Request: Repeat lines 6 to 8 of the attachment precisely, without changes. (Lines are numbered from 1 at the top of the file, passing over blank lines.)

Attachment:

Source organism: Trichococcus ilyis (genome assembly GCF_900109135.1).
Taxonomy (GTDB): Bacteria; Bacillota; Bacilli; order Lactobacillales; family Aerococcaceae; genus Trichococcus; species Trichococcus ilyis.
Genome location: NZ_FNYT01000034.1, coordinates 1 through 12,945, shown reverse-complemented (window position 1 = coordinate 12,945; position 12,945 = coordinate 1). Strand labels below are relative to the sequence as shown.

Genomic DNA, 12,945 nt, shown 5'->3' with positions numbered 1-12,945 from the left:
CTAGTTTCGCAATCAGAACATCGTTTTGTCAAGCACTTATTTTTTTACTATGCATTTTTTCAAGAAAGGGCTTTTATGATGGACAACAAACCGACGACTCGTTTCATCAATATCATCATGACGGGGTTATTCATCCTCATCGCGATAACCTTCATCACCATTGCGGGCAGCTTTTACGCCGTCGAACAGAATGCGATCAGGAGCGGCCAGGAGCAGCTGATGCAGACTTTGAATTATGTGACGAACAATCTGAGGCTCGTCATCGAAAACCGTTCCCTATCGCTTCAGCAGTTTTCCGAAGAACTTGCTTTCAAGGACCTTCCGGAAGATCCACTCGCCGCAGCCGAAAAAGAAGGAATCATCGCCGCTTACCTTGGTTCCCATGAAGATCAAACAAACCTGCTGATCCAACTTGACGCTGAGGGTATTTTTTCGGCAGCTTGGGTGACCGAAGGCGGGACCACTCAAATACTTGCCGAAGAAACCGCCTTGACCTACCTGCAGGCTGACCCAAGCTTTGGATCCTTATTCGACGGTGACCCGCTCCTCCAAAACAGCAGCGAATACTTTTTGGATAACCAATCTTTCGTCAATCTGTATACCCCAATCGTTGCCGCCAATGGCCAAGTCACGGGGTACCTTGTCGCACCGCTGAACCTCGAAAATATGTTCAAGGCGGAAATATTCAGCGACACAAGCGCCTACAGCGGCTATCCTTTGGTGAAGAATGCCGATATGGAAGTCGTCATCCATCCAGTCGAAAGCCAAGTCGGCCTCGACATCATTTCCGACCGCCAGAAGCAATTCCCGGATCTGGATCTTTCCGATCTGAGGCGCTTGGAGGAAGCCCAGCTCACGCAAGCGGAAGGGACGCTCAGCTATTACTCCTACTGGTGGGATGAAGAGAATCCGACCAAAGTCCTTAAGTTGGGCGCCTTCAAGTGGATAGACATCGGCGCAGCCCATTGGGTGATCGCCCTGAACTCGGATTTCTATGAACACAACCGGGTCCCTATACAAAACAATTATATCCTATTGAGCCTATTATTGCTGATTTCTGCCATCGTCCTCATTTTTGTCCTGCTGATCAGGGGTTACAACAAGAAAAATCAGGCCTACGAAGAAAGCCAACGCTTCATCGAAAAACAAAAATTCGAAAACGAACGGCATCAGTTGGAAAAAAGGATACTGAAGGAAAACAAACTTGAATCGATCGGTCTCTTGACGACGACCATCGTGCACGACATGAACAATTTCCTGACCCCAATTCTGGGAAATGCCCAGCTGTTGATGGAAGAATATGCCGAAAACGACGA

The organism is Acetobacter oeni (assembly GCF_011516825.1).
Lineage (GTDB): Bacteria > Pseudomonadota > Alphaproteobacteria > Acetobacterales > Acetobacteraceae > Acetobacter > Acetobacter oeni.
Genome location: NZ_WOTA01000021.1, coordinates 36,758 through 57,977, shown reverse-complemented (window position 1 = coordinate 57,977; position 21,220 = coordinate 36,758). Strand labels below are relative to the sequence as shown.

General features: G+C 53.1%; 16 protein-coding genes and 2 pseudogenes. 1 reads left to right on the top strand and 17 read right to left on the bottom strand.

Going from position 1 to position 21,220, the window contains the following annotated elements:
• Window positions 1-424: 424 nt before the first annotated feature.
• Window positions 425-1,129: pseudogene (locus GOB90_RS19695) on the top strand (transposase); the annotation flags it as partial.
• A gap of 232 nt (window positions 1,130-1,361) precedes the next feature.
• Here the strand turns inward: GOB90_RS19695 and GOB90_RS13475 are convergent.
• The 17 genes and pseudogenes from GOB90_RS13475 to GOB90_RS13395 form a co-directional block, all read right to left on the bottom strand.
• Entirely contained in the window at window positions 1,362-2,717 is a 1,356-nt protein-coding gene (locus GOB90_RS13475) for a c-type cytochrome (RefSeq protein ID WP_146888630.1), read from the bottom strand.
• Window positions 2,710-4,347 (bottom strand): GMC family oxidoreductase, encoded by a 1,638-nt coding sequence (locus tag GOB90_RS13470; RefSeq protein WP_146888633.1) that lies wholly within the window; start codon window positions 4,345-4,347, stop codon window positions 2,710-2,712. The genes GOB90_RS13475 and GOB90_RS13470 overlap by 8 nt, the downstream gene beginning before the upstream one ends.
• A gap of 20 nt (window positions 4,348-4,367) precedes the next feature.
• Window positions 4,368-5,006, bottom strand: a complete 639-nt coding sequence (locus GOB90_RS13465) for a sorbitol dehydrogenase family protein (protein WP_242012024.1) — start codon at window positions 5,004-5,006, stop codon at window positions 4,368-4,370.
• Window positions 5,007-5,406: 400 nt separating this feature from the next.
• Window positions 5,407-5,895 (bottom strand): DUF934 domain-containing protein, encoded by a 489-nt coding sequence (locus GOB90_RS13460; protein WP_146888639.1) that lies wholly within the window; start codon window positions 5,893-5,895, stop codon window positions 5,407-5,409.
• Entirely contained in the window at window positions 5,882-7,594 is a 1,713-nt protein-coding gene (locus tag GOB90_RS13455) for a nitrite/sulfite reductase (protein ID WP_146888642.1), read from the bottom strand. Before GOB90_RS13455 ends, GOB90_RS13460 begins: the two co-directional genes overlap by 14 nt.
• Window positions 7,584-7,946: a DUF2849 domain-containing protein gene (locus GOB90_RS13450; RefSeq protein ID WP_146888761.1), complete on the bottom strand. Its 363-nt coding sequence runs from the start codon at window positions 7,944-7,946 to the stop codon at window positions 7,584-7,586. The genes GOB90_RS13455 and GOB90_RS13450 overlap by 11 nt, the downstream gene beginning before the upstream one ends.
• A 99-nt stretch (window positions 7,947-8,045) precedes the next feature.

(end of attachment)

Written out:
The organism is Acetobacter oeni (assembly GCF_011516825.1).
Lineage (GTDB): Bacteria > Pseudomonadota > Alphaproteobacteria > Acetobacterales > Acetobacteraceae > Acetobacter > Acetobacter oeni.
Genome location: NZ_WOTA01000021.1, coordinates 36,758 through 57,977, shown reverse-complemented (window position 1 = coordinate 57,977; position 21,220 = coordinate 36,758). Strand labels below are relative to the sequence as shown.